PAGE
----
While all of us are focusing on the lack of toilet paper and cleaning supplies at the supermarket, some basic foods were becoming more expensive.
It’s inflation in action. Prices of eggs, meat and poultry are up, sometimes way up.
John Alfano is the president of the five-store local chain Doris Italian Market. He says we can blame the COVID-19 pandemic.
“For sure, certain commodities, eggs is probably the one that stands out the most, where prices have really shot up, and availability, beef prices, we’ve noticed a huge increase in beef prices,” said Alfano.
The best example of the price increases? Eggs.
"Oh, 200 to 300%, we used to be $1.99 a dozen for jumbo eggs, we’re over $4 now,” Alfano said, adding that his store is keeping the markup low to help his customers.
Those rising food costs impact businesses further down the food chain.
At Buenos Aires Bakery and Cafe in Pembroke Pines, owner Ryne Morozowski says his profits are down about 60%.
“Prices are going up but they’re stabilizing, it’s a difficult task to keep our costs low, we’re not gouging prices, we haven’t raised any prices,” Morozowski said, adding that so far, he’s managed to keep all of his employees on the job.
The pandemic makes it harder for Morozowski to operate his business in a variety of ways. For example, he buys his milk at wholesale markets which now only allow two gallons per customer.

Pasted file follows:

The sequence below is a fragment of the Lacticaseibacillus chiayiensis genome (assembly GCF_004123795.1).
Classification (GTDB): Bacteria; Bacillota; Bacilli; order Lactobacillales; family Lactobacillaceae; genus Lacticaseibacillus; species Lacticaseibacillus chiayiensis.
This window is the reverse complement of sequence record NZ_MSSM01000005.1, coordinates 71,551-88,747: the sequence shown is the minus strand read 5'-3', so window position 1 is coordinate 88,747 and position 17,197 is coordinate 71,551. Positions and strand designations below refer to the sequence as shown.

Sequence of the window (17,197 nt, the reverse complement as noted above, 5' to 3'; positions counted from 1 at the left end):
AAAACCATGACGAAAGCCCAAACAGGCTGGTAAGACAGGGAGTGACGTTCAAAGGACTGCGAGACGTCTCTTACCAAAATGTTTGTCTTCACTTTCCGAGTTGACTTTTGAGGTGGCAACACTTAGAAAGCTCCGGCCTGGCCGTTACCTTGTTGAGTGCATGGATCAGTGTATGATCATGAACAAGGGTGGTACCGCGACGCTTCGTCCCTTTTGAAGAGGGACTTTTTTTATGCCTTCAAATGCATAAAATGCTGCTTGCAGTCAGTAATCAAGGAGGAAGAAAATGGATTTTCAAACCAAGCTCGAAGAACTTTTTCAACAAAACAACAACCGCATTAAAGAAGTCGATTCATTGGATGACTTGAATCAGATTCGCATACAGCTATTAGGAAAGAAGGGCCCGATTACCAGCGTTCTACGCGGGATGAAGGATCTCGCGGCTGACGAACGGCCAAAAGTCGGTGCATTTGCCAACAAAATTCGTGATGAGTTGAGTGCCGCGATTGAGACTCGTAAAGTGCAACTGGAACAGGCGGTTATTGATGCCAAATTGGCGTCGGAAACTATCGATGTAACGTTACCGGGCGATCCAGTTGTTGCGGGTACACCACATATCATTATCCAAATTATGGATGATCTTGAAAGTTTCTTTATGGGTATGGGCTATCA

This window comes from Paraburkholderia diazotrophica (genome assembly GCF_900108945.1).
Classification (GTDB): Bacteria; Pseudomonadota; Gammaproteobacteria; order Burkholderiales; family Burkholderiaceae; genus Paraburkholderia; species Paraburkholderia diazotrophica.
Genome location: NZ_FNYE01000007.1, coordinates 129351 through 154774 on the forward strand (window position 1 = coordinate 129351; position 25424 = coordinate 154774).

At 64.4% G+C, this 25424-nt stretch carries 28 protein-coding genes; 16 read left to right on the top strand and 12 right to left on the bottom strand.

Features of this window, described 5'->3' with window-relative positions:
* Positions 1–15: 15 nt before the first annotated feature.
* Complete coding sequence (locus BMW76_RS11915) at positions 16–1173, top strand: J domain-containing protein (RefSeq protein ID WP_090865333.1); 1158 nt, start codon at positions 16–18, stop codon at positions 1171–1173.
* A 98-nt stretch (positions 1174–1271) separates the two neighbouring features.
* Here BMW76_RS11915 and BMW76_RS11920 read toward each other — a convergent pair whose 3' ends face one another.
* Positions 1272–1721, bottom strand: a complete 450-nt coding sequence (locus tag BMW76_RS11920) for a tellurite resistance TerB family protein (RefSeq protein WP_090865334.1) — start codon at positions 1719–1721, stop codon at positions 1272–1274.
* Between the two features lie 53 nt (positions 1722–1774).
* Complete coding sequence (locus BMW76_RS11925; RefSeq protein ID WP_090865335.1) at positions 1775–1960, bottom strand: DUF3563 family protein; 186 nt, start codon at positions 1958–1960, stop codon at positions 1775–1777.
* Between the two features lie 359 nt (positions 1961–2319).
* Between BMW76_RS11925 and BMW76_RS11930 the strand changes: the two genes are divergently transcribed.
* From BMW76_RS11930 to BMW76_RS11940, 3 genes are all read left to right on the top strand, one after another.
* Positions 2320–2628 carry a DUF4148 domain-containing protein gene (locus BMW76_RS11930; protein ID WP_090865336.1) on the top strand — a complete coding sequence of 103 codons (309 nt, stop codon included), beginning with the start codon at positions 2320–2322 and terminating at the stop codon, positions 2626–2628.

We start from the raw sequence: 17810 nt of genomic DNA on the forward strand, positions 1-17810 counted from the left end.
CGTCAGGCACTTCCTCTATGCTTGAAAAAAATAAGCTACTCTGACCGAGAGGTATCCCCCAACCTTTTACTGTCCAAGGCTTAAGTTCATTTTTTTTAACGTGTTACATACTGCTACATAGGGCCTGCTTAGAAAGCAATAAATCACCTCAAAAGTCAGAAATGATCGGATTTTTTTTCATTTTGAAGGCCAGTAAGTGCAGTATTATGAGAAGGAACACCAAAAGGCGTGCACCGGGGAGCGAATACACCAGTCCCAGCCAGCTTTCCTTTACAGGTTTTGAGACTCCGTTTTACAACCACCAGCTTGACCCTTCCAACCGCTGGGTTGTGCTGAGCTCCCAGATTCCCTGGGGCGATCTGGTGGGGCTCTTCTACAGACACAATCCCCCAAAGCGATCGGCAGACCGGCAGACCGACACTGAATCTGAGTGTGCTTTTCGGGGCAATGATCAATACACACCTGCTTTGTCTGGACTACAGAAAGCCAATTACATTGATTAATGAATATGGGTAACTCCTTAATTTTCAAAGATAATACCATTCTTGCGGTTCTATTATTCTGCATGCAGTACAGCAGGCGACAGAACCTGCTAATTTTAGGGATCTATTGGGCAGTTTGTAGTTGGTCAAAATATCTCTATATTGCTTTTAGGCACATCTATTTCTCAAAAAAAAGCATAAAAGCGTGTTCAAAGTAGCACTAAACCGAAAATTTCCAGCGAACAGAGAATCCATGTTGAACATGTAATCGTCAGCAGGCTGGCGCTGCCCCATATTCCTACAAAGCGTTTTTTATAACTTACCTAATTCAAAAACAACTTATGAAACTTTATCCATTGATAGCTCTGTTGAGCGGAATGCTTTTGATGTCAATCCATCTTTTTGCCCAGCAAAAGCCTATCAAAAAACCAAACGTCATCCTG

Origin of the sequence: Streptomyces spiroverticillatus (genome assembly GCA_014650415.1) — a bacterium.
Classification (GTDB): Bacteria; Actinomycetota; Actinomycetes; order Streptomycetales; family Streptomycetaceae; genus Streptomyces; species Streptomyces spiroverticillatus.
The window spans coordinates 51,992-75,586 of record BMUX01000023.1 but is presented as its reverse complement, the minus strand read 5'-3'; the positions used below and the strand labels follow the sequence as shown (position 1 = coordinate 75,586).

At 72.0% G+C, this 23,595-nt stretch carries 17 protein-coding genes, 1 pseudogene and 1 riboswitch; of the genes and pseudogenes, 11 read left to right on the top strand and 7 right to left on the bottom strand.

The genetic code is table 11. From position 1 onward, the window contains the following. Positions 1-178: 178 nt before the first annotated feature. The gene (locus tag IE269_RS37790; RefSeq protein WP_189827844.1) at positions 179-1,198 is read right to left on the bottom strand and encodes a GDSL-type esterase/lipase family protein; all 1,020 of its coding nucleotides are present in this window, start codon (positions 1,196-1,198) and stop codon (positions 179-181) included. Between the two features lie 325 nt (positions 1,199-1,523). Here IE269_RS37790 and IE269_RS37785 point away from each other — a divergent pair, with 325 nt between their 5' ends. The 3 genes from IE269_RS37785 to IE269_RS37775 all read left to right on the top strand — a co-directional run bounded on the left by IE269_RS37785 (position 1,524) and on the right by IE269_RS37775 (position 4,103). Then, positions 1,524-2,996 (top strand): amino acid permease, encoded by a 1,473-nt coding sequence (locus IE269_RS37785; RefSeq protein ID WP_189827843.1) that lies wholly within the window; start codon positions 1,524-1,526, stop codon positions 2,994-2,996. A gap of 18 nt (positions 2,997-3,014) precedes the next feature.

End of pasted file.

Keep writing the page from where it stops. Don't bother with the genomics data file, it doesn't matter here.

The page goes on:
“Normally, we can go through anywhere from 60 to 80 gallons of milk in a week, so only buying two gallons doesn’t really cut it for us,” said Morozowski.
The big box supermarkets are feeling the same pinch. You will see some price hikes in Publix, for example, and the company sent us a statement saying, “When customers see an increase in pricing, it is because the cost associated with the item has gone up.”
For consumers, though, there is a light at the end of the coronavirus tunnel. The prices of basic commodities appear to be leveling off, and the merchants think soon, they’ll be back to normal.
“We already see it in the poultry market, the beef is still kinda tight, we’re hoping shortly that will ease up as well,” Alfano said.
“We’re thankful for people coming out and just, be safe, people need to stay at home as long as they can unless they have to go get some food,” Morozowski said.
Food for thought, as the pandemic continues to impact the food we eat.